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Analysis of Emerson’s “Nature”

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In his essay “Nature,” Ralph Waldo Emerson exhibits an untraditional appreciation for the world around him. Concerned initially with the stars and the world around us, the grandeur of nature, Emerson then turns his attention onto how we perceive objects. “Nature” seeks to show humanity a new form of enlightening the human spirit and urges the formation of a strong link between man and the Universal Spirit. Emerson sees nature as an inspiration for people to grasp a deeper understanding of the spiritual world.

Emerson begins his essay by observing the omnipresence of nature, which garners respect from the observer. However, nature always seems distant, indifferent. Emerson then puts forth the idea that not everyone can observe nature, that one must have the capacity to appreciate, to feel awe and wonder, like a child would who does not try to understand but only appreciate. He personifies nature as a woman by giving it human emotions and actions, such as “Nature never wears a mean appearance”, and also that the “wisest man could never loser curiosity by finding out all her perfection.” The experience with nature that Emerson describes is truly sublime, magical and yet indescribably beautiful.

Using stars as symbols of the universe, Emerson states that we take stars for granted because they are always present in our lives, no matter where we live. He then moves on from commenting on the faraway stars and begins to discuss the immediate landscape around him. He creates a bond between the stars and the landscape, furthering the theme of a chain linking everything in the universe. Emerson then makes a claim that the person who is most likely to see the whole of nature is the poet, distinguishing the poet from other people. He says that poets can see nature plainly, not superficially as many people do. Instead of using theories of the past that Emerson says need to be discarded, the person who yearns to see must reveal their inner child, accepting nature as it is rather than attempting to manipulate it into something it is not.

Emerson’s referral to the Universal Being, which he identifies with God, is what is now identified as transcendentalism. Every object in nature requires an animating life force, through which, Emerson believes that they are linked. Emerson claims that he is nothing, but he sees all. He concludes his chapter on nature by stating that Nature does not have a personality that it alone devises. Humans, he says, give nature the human characteristics we perceive it to have.

In the following sections, Emerson relates the idea of nature as an instructor to man and how man can and should learn from nature. Nature is a divine creation of God and through it men can learn to be closer to Him. He refers to nature’s beauty as the qualities of nature that have medicinal and restorative powers for humans. The special beauty of nature has a strong ability to relieve the stress and anxiety that many humans suffer from. Emerson points out that a person who passively loses himself in the landscape will be rewarded by nature’s regenerative powers, whereas a person who consciously seeks out such healing will be tricked by nature’s illusions.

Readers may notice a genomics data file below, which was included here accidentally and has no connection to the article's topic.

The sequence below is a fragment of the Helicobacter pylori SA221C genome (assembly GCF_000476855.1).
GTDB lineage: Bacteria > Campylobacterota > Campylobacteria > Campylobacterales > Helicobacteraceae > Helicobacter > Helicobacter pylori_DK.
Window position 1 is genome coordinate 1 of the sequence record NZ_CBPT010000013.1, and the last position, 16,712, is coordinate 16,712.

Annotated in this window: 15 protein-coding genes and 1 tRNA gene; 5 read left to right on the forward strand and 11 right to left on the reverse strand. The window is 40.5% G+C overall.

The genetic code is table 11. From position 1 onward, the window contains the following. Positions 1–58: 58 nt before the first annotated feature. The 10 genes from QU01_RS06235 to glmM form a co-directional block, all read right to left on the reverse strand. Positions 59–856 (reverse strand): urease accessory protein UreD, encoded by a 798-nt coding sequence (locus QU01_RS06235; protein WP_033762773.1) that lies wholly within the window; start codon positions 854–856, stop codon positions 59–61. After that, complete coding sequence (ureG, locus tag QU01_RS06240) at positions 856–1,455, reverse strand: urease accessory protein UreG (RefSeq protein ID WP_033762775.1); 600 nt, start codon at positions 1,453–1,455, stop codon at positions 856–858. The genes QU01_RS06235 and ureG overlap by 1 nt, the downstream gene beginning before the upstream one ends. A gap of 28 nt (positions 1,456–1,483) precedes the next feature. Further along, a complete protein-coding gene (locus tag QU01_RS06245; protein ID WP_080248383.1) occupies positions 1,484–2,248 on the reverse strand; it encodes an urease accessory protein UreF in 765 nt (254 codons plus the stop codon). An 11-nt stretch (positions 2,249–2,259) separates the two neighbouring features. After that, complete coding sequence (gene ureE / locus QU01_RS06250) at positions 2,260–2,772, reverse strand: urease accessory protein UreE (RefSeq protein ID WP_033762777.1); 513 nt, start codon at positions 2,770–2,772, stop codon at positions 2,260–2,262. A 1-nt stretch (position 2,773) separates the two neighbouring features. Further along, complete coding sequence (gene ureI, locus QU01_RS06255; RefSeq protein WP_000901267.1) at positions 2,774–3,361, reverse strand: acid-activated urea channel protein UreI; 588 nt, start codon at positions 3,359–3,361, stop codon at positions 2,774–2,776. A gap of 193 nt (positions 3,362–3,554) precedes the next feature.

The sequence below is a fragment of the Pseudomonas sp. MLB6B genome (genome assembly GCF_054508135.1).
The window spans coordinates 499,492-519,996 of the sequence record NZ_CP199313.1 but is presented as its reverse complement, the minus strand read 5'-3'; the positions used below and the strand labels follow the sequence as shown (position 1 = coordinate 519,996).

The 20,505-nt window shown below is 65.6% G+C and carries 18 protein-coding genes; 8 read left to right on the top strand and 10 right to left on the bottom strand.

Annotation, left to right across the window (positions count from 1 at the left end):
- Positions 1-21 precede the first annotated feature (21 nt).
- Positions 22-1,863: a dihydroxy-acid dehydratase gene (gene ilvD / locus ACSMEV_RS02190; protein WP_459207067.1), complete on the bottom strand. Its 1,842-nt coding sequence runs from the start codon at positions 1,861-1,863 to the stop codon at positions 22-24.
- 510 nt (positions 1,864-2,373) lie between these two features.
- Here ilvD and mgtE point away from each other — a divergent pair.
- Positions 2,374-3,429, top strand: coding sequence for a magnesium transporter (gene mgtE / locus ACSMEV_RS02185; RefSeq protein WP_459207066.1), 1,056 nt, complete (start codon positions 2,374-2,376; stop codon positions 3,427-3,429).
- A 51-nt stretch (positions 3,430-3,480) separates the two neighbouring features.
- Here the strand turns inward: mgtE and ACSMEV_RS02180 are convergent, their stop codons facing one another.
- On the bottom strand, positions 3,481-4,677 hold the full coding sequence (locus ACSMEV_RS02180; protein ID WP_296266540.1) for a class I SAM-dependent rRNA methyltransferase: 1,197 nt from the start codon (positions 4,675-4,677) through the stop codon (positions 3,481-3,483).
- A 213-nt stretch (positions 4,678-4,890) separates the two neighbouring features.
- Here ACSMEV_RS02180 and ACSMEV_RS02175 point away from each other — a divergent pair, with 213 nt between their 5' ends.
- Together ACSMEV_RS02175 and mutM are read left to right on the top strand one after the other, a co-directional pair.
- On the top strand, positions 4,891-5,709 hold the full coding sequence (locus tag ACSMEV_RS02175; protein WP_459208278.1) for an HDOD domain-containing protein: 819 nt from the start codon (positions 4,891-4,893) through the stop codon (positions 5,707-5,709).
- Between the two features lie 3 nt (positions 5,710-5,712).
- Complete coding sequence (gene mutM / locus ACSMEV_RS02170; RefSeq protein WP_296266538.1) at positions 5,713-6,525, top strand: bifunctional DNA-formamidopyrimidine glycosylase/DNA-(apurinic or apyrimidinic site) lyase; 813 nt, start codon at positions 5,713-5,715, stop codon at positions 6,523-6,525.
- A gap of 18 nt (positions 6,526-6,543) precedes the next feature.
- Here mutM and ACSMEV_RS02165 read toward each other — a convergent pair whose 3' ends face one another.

In Emerson’s section on the relationship between nature and language, he draws the comparison between words and the objects they represent in nature, and that these objects signify spiritual realities, and nature symbolizes spirituality. He illustrates nature as the interpreter between people, supplying the language that people use to communicate with. For example, he says that all people recognize that light and dark figuratively express knowledge and ignorance. The theme of universal understanding is emphasized further when he claims that each individual shares a universal soul linking that person to all others. Emerson claims that the relationship between the mind and matter is not fancied by some poets, but stands in the will of God, and so is free to be known by all men. The world will become an “open book” from which all can read.

Emerson then goes on to tackle the difficult question of subjective truth and the impossibility of verifying the truth of external reality. The average person doesn’t want to know what he thinks is real might be an illusion. However, whether or not nature exists as something distinct remains definitively unanswerable.

After analyzing “Nature,” one can see that Ralph Waldo Emerson has a distinct, undeniable love for nature and the sublime. He believes that all enlightenment of the human nature, that all knowledge, that the relationship between God and humans, transcends through nature. Also, all ills and evils in the world may be traceable to this lapsing away from close attention to spiritual truths that comes from nature. Emerson theorizes that each person is a microcosm, a small universe corresponding to the macrocosm of the natural world. His greatest complaint is that we gain a limited knowledge of nature because we too readily mistake understanding for reason. Nature is the inspiration through which humanity begins to understand, not reason with, the natural world.

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